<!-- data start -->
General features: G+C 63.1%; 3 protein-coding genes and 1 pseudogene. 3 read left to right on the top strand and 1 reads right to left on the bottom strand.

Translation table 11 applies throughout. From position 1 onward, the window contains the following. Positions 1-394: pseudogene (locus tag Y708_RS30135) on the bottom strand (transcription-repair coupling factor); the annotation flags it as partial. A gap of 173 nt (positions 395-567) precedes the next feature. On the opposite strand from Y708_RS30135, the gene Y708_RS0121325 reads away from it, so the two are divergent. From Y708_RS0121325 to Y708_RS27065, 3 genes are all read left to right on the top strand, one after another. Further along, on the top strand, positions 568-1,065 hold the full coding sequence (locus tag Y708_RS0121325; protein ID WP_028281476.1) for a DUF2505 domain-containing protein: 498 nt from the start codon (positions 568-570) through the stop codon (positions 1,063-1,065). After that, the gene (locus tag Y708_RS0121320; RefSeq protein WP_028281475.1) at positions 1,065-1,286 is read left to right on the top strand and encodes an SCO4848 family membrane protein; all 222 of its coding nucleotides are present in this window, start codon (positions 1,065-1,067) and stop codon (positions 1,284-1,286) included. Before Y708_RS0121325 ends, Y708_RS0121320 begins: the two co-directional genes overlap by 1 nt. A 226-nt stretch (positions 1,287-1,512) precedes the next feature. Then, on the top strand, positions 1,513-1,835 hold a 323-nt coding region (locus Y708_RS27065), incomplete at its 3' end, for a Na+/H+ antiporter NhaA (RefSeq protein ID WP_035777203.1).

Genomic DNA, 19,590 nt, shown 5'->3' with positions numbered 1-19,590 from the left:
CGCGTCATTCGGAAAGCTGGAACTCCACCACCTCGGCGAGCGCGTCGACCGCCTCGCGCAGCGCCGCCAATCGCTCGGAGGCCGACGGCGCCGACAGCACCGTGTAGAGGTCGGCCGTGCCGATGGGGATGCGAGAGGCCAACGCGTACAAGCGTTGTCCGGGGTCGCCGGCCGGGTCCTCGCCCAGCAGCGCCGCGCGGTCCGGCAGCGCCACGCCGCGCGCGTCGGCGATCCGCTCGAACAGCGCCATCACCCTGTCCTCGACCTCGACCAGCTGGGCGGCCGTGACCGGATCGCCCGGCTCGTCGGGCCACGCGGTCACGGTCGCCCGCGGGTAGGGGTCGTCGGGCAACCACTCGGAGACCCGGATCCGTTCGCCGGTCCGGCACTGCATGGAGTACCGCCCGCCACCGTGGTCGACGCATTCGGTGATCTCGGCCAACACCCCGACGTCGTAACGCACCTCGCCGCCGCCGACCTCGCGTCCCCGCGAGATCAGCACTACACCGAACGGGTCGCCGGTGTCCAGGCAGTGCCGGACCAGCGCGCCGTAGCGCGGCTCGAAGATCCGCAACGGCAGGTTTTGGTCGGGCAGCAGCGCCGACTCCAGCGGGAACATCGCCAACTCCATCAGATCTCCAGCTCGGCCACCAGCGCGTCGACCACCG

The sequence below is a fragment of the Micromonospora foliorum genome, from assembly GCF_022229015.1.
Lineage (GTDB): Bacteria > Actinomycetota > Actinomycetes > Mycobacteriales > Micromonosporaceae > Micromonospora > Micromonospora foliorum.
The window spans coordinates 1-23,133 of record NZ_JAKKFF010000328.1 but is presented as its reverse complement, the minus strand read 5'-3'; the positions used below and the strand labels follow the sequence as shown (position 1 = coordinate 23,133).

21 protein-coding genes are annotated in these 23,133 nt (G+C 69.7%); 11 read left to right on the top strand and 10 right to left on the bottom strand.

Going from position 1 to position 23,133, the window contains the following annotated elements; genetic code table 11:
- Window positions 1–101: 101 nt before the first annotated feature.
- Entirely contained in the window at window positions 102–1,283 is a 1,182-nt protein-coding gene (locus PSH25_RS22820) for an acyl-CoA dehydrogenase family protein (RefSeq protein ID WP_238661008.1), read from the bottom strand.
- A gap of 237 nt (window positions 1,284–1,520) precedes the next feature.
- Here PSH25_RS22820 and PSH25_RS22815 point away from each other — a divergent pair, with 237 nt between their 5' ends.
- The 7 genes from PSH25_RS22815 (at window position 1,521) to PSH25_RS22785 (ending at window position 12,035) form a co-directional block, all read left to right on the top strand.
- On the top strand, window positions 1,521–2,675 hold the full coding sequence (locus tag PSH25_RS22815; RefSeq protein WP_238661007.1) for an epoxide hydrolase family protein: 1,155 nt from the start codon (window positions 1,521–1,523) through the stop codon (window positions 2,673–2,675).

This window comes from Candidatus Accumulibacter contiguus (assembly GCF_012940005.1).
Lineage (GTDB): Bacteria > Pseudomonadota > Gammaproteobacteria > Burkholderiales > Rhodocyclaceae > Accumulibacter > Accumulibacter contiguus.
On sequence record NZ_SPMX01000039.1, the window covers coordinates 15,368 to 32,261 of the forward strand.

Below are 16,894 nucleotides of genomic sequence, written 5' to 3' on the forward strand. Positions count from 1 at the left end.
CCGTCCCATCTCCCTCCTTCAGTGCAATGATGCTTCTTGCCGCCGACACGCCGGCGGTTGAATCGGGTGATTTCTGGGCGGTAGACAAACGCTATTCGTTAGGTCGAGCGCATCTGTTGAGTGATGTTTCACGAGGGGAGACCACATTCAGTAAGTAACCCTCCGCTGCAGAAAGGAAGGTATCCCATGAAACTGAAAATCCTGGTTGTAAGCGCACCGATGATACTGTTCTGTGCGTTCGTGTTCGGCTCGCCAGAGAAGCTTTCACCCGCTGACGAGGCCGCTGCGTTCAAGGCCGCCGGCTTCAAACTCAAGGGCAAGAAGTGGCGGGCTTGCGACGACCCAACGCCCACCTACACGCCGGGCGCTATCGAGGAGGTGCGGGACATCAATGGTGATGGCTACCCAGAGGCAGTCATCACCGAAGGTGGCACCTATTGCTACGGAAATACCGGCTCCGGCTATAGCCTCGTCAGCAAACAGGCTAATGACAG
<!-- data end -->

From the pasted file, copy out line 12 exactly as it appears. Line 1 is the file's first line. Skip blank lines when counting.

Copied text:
- A gap of 237 nt (window positions 1,284–1,520) precedes the next feature.